Turning trash into treasure: Dugan Best Park land was city dump before 1966 renovation

·2 min read

May 23—Originally acquired in 1941 for use as a city dump, the land where Dugan Best Park sits in Owensboro's West side was renovated in 1966 at the behest of Mayor Dugan Best.

While Best, who died in office in 1967, did not live long enough to see the 11-acre park completed, he did see the early stages of its transition.

On Nov. 11, 1966, Best reported to the city commission that work would begin in 10 days to clear and level the park area for recreational use. The Southtown Kiwanis Club proposed that the new park be named Dugan Best Memorial Park in honor of the late mayor.

According to an August 1941 column titled "Birdie's Breezy Bits" by L.D. "Birdie" Gasser, what was then the new dump cost the city $4,500. Gasser was not happy with the city's purchase of a second dump.

"This tract of land was recently purchased by the city because of the bitter complaint of the people who have to live within the vicinity of the old dump, which is located only 400 yards closer to the center of town," Gasser wrote. "It is a disgusting and disgraceful situation, a menace to health."

Today, that former "menace to health" features both a public green space and a community center that was added in 1973.

According to the book, "History, Owensboro Parks and Recreation," published in 1990 by Evan Ray Russell, R. Ben Johnson was the architect of the center and Higdon Construction Company offered the lowest bid of $178,000. Federal revenue sharing funds were used to build it, according to Ralph Rascoe, who was then the city finance director.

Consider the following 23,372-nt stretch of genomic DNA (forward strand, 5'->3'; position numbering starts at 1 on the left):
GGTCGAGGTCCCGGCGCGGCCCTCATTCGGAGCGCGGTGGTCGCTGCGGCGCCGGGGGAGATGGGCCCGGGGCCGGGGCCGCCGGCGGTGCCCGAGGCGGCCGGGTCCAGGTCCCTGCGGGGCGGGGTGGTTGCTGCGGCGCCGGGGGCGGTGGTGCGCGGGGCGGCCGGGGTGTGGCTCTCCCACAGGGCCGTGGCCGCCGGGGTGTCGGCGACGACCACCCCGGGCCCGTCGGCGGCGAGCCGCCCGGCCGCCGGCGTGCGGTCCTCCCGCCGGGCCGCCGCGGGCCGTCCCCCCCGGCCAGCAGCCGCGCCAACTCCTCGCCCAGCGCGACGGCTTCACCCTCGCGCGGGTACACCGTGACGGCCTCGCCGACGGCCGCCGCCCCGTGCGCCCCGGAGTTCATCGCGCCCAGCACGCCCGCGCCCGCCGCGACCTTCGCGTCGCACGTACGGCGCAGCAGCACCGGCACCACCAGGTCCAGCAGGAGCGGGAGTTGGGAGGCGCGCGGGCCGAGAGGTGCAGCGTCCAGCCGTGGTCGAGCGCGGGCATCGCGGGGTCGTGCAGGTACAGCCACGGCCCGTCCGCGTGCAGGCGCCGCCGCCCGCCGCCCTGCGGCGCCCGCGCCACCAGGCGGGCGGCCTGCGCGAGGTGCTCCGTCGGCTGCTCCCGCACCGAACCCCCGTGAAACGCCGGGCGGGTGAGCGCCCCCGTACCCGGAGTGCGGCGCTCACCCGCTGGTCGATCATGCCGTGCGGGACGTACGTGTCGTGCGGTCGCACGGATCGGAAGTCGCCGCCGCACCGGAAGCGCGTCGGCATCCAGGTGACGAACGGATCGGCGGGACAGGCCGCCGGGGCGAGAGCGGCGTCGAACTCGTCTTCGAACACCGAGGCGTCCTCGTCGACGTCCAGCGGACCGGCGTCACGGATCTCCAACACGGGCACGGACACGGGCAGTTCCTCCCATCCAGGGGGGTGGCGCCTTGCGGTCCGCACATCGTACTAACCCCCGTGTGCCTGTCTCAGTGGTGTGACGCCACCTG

The Owensboro Junior League furnished playground equipment and trees for the park when it opened. Beautification workers re-landscaped the building and grounds in 1982.

Today, amenities at the park include a 0.4-mile paved walking trail, an open pavilion, picnic tables, tennis courts, softball field and basketball court. New playground equipment was added in May 2021.

"Dugan Best Park as a neighborhood park offers space for our citizens to get outdoors and be active," Parks Director Amanda Rogers said. "Being active in nature has been proven to improve physical and psychological health. Neighborhood parks help make our communities more attractive places to live and work."

Mike Gray, Recreation Center director, said the park and center are a safe place for neighborhood kids and families to spend time.

Gray remembered a girl that comes to the park with her mother who has trouble pronouncing Dugan Park, so she decided to give it her own name.

"I call it rainbow park out here," he said. "One of these ladies has a little girl, and that is the way she recognized it, as rainbow park, with all the bright colors. It tickled me that she said that."

The Dugan Best Recreation Center began operations in 1974.